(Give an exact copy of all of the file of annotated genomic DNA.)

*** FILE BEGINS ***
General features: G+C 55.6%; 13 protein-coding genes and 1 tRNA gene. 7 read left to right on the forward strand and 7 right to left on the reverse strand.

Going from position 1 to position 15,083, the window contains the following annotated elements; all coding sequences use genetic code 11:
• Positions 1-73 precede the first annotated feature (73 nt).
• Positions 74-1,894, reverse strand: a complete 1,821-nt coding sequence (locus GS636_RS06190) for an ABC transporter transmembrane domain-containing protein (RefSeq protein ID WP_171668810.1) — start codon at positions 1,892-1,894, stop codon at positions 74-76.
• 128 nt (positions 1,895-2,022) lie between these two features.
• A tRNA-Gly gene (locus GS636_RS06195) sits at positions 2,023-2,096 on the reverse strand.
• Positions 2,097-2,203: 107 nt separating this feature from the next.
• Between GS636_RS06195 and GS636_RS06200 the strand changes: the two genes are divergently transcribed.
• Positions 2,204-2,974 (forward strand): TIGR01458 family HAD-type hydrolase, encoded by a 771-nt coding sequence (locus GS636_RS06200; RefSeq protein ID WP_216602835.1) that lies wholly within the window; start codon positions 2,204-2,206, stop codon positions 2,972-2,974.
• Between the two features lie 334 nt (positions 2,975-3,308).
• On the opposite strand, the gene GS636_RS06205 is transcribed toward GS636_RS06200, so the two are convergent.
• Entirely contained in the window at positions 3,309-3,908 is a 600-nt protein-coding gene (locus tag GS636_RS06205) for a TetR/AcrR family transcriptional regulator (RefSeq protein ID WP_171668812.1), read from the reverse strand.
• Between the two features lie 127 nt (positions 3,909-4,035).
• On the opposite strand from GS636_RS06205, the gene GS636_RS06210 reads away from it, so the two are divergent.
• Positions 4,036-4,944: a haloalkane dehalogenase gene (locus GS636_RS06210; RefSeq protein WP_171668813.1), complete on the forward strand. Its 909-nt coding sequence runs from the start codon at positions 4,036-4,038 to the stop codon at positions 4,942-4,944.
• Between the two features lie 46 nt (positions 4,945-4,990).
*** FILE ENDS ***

General features: G+C 55.6%; 13 protein-coding genes and 1 tRNA gene. 7 read left to right on the forward strand and 7 right to left on the reverse strand.

Going from position 1 to position 15,083, the window contains the following annotated elements; all coding sequences use genetic code 11:
• Positions 1-73 precede the first annotated feature (73 nt).
• Positions 74-1,894, reverse strand: a complete 1,821-nt coding sequence (locus GS636_RS06190) for an ABC transporter transmembrane domain-containing protein (RefSeq protein ID WP_171668810.1) — start codon at positions 1,892-1,894, stop codon at positions 74-76.
• 128 nt (positions 1,895-2,022) lie between these two features.
• A tRNA-Gly gene (locus GS636_RS06195) sits at positions 2,023-2,096 on the reverse strand.
• Positions 2,097-2,203: 107 nt separating this feature from the next.
• Between GS636_RS06195 and GS636_RS06200 the strand changes: the two genes are divergently transcribed.
• Positions 2,204-2,974 (forward strand): TIGR01458 family HAD-type hydrolase, encoded by a 771-nt coding sequence (locus GS636_RS06200; RefSeq protein ID WP_216602835.1) that lies wholly within the window; start codon positions 2,204-2,206, stop codon positions 2,972-2,974.
• Between the two features lie 334 nt (positions 2,975-3,308).
• On the opposite strand, the gene GS636_RS06205 is transcribed toward GS636_RS06200, so the two are convergent.
• Entirely contained in the window at positions 3,309-3,908 is a 600-nt protein-coding gene (locus tag GS636_RS06205) for a TetR/AcrR family transcriptional regulator (RefSeq protein ID WP_171668812.1), read from the reverse strand.
• Between the two features lie 127 nt (positions 3,909-4,035).
• On the opposite strand from GS636_RS06205, the gene GS636_RS06210 reads away from it, so the two are divergent.
• Positions 4,036-4,944: a haloalkane dehalogenase gene (locus GS636_RS06210; RefSeq protein WP_171668813.1), complete on the forward strand. Its 909-nt coding sequence runs from the start codon at positions 4,036-4,038 to the stop codon at positions 4,942-4,944.
• Between the two features lie 46 nt (positions 4,945-4,990).